(Photo from the Academy of Violence and Abuse)
- As of 2017, was semi-retired Professor of Psychiatry at the University of North Carolina at Chapel Hill.
- Author of Diagnosis and Treatment of Multiple Personality Disorder (1989)
- Has received several awards from the ISSTD ranging from 1985-2013.
- Supported the reliability of completely discredited Facilitated Communication techniques in the murder case of Jude Mirra.
During the 2014 trial of Gigi Jordan for the murder of Jude, prosecutors pointed to the extreme unlikelihood that an 8-year old boy (much less an autistic boy with communication deficiencies) could possibly possess the vocabulary and spelling abilities that were present in his alleged communiques; words like “aggressively” and “sadistic”. 
There was, in fact, no question at all that “Jude’s” statements, including the narrative of victimization at the hands of a Satanic cult conspiracy, were derived from Facilitated Communication. Nonetheless, an expert witness for the defense, Frank Putnam, MD, a Professor of Pediatrics and Child Psychiatry from Cincinnati Children’s Hospital Medical Center, University of Cincinnati College of Medicine, submitted an Expert Witness Report to Jordan’s counsel that directly contradicted the established facts. According to Putnam, “There are a number of statements in therapists’ records and affidavits attesting to the witnessing of Jude’sindependent use of a texting device to communicate with others.” [Emphasis added]
In an appearance on the Dr. Phil Show, Putnam went further. “Jude was able to communicate what had happened to him using the texting. I’ve seen this kind of texting with a number of children now. I’m quite struck. Even though they may not be able to speak and many people assume they must be in some ways mentally retarded or challenged that they often can text at very high levels of language.” 
But what exactly is Putnam talking about? What does he mean when he refers to “this kind of texting”? Is he referring to “facilitated” texting and, if so, why does he claim Jude could text independently? And why is it that Putnam failed to mention the element of Facilitated Communication at all? Does he deny that FC was being used at all, or is he claiming that there were occasional instances of independent texting?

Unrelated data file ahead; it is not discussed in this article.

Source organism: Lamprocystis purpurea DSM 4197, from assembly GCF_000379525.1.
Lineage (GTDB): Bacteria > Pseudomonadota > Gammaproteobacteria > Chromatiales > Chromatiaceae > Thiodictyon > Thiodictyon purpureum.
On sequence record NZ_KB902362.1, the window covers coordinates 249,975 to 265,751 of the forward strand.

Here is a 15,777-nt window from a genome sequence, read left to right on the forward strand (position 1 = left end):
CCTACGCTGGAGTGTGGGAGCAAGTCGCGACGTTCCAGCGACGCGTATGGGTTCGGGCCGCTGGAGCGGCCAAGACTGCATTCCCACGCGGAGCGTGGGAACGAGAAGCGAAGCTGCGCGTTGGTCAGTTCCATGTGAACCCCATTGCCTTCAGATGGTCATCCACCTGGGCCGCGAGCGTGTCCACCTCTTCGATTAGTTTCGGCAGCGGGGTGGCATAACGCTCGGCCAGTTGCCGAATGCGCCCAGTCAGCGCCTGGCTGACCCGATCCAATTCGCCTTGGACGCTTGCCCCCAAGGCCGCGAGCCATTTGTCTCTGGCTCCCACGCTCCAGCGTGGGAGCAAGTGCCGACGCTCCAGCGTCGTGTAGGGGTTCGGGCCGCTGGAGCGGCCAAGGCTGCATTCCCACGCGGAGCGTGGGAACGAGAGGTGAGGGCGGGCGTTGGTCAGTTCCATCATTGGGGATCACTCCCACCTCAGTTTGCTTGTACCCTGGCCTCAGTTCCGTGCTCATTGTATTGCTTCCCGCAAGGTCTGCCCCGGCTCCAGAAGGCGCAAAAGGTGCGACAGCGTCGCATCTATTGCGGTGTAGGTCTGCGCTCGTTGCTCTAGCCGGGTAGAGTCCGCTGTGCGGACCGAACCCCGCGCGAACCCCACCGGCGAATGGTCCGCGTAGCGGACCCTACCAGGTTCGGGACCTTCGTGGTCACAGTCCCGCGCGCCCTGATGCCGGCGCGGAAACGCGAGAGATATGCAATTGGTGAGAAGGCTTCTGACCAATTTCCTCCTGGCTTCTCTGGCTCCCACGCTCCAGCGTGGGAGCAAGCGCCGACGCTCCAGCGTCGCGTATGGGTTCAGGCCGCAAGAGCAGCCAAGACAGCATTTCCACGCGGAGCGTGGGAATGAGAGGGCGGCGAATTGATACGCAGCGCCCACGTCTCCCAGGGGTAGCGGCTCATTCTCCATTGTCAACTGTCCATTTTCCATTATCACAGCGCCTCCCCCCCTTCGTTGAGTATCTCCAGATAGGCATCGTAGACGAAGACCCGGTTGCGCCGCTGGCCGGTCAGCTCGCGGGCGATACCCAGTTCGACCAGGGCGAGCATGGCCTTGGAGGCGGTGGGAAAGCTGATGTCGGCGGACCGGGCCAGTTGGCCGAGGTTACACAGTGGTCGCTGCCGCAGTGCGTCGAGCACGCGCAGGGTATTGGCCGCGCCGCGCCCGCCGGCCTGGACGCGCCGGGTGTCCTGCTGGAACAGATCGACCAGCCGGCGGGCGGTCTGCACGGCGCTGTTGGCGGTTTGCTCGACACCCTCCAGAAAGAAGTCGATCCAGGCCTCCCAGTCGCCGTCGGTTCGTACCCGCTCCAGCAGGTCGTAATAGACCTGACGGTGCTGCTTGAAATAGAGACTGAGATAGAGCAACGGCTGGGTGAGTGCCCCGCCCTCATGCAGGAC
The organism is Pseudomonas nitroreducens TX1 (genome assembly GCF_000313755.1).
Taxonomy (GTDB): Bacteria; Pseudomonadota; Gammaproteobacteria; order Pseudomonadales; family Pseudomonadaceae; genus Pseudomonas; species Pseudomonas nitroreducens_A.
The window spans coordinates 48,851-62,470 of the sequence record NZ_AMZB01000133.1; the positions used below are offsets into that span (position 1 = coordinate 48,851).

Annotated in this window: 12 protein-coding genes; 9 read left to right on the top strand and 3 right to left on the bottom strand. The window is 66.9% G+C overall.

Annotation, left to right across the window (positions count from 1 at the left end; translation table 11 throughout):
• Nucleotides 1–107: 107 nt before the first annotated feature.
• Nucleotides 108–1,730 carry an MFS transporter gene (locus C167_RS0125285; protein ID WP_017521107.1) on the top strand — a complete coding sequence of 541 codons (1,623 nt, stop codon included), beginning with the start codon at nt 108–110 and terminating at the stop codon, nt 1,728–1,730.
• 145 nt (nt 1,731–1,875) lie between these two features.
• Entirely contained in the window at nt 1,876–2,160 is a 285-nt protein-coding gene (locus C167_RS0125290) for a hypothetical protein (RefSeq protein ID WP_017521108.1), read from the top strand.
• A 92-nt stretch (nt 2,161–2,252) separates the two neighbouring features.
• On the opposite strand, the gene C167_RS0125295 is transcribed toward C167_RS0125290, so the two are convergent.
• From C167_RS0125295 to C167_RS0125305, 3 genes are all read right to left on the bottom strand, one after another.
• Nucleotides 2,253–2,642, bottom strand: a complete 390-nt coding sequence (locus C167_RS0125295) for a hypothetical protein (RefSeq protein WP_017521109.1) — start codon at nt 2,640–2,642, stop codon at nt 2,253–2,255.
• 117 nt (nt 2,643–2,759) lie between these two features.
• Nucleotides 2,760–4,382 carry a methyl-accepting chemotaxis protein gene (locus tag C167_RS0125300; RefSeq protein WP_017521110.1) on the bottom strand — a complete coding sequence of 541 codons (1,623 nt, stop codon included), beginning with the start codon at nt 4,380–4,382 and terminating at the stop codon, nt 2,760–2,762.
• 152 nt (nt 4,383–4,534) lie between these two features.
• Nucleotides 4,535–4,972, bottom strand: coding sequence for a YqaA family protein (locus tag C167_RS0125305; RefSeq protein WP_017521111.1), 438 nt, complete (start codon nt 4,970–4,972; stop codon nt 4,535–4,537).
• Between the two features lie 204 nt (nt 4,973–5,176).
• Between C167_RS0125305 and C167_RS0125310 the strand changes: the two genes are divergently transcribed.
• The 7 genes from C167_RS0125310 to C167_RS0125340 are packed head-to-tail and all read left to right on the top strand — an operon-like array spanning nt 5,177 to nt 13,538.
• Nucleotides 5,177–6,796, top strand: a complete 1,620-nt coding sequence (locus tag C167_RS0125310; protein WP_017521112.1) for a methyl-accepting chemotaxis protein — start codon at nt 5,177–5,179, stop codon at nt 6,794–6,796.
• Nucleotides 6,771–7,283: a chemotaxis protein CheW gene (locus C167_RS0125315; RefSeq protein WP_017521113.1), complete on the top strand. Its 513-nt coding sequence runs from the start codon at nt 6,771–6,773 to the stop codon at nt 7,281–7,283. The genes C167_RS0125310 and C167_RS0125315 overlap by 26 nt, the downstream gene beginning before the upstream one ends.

I asked Dr. Putnam some time ago, via email, if he could elaborate upon his comments related to Jude’s alleged independent typing, but he never replied. I also posed another poignant line of inquiry within the same email asking if he didn’t feel that Ms. Jordan’s “perception that her son was being abused by a Satanic conspiracy helped motivate her to kill him?” And, if so, “would it not be accurate to say that a medical professional who failed to realize and relay to Ms. Jordan that her perception of her communication with her son was inaccurate (and thus allowed her to create a delusion of Satanic abuse allegations) is complicit (by way of incompetence) in the murder itself?”
Of course, Putnam could only be considered something of an accessory after the fact, as he provided his mystifying analysis of Jude’s alleged communications after the murder took place. But, if Putnam was looking to obfuscate the facts of the crime, he was likely at least as motivated to defend the diagnosis of DID and its narrative of extreme abuse as he was motivated to keep Jordan out of prison. In his report, Putnam describes himself as an “authority on child and adolescent dissociative disorders,” and under “professional organizations” on his CV, we see listed the ISSTD. Putnam was the ISSTD’s recipient of their annual Cornelia Wilbur award in 1990 “for outstanding clinical contributions to the treatment of dissociative disorders.” (Cornelia Wilbur was the psychiatrist who we now know conspired to manufacture a false narrative of Multiple Personality Disorder for her famed client known as “Sybil”.)  In 2013, Putnam was recipient of the ISSTD’s “Lifetime Achievement Award.”
With no physical medical evidence to support the claims of Jude’s sadistic sufferings, Putnam attempted to match the self-reports allegedly typed by Jude to possible psychological symptoms of traumatic abuse. This necessitated that Putnam both reject Jude’s diagnosis of autism — attributing his cognitive difficulties instead to psychological trauma — and accepting the alleged self-reports attributed to Jude as legitimate communications from the boy. In rejecting the autism diagnosis, Putnam pointed to atypical features in Jude’s autism symptoms concluding, “it is highly probable that some of Jude’s unexplained and unusual medical problems were unrecognized injuries from physical and sexual abuse.” However, as another doctor noted, in recognition of Jude’s positive response to steroid treatments, “most cases of autism are not immune-mediated. There are however, rare cases of autism, variants of autism that are immune-mediated.”  Jude, it seemed, was one of those cases, nor could any idiosyncrasies in Jude’s symptoms change the unlikelihood that he’d suffered the tortures claimed, for which he remained physically un-scarred.
Apparently desperate for at least the appearance of some type of physical corroboration to support the extreme abuse claims, Putnam embarrassingly noted dental abscesses Jude had received treatment for in 2004, stating that they “could well have been the result of being made to eat feces, an abuse Jude that [sic] reported to several individuals […]”